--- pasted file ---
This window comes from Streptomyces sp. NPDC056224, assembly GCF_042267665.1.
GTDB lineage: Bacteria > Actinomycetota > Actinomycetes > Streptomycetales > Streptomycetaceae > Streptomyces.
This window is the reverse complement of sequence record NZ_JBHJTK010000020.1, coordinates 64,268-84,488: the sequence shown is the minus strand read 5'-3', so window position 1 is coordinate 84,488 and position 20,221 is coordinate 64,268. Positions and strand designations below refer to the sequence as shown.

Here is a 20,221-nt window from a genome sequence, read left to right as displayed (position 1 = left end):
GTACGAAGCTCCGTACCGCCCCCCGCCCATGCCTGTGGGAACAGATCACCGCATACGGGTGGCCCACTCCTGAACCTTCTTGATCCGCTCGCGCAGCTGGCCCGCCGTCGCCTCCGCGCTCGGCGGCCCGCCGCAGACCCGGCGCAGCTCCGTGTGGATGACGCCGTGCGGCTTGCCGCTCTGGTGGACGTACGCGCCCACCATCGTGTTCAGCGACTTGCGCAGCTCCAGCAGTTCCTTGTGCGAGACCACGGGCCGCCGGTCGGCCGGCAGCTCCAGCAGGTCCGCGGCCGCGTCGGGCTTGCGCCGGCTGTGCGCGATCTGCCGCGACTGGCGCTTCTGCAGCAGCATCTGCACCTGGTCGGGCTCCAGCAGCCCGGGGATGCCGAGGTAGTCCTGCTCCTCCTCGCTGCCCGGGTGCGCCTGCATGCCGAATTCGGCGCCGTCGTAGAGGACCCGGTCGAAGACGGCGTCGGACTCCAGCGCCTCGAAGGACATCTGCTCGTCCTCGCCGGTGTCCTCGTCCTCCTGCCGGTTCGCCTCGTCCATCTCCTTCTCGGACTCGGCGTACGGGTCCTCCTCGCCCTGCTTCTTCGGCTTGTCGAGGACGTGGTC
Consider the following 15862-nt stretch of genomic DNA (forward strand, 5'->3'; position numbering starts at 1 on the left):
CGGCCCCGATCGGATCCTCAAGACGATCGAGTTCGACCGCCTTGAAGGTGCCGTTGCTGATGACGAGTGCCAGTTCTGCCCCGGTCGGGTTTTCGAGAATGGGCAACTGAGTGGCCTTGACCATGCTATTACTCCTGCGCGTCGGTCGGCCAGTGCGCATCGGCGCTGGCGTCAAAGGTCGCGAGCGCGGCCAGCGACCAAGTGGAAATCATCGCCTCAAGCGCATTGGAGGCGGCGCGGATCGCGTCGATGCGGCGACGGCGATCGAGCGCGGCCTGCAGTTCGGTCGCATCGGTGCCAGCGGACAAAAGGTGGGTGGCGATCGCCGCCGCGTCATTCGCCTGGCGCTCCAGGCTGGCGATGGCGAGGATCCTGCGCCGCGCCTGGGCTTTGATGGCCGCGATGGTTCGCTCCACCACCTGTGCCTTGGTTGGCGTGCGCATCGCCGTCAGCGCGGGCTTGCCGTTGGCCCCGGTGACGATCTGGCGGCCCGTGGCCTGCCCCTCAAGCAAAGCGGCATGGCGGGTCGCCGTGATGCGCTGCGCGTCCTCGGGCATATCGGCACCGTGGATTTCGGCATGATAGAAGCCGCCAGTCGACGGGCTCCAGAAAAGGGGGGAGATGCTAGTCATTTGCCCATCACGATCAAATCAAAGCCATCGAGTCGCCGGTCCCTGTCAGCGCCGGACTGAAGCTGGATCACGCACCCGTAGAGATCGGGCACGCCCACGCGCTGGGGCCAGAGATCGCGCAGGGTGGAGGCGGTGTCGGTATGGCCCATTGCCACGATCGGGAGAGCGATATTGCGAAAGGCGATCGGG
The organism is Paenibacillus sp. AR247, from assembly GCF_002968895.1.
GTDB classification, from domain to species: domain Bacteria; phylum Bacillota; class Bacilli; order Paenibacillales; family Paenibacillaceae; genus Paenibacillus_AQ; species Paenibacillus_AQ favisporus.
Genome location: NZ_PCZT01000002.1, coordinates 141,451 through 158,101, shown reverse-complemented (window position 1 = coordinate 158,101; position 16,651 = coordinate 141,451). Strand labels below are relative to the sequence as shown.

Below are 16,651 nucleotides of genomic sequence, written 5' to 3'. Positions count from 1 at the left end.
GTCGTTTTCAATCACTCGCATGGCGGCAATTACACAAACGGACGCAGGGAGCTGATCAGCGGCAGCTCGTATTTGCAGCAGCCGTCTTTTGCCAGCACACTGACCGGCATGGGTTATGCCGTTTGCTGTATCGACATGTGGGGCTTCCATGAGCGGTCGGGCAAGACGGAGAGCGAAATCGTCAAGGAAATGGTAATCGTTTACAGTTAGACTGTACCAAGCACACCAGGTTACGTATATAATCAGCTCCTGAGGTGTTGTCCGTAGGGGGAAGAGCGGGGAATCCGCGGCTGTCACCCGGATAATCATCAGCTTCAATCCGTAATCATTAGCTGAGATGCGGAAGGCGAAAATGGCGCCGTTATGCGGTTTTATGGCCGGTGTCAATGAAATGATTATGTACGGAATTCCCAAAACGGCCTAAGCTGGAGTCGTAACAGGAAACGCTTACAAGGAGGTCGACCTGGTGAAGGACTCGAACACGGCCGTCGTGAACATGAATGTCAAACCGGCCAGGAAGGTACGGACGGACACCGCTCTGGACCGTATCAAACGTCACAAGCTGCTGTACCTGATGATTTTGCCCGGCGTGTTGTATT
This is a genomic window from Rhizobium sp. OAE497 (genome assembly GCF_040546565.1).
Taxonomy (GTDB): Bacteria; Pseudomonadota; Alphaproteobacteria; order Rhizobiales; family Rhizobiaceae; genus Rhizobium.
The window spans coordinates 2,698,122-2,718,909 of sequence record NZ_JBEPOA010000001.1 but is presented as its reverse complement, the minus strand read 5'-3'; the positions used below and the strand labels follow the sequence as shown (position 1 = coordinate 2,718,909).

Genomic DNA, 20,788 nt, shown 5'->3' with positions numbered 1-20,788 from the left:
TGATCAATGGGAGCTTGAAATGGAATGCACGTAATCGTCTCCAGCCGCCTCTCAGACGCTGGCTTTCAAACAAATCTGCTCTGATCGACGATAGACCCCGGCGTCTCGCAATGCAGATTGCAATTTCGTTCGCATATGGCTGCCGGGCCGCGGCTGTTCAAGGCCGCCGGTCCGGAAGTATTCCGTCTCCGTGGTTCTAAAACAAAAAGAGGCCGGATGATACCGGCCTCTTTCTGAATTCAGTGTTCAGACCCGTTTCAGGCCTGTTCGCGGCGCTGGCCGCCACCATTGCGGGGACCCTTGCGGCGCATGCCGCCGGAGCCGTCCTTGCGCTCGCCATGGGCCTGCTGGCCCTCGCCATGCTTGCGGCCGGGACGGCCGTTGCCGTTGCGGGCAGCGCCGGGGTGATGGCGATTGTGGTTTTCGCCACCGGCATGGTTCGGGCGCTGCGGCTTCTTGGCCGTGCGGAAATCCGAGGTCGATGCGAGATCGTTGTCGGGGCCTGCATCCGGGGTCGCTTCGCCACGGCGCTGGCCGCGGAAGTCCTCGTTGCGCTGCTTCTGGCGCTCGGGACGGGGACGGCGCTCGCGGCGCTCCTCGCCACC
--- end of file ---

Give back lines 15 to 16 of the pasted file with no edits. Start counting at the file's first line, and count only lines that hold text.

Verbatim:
The window spans coordinates 2,698,122-2,718,909 of sequence record NZ_JBEPOA010000001.1 but is presented as its reverse complement, the minus strand read 5'-3'; the positions used below and the strand labels follow the sequence as shown (position 1 = coordinate 2,718,909).

Genomic DNA, 20,788 nt, shown 5'->3' with positions numbered 1-20,788 from the left: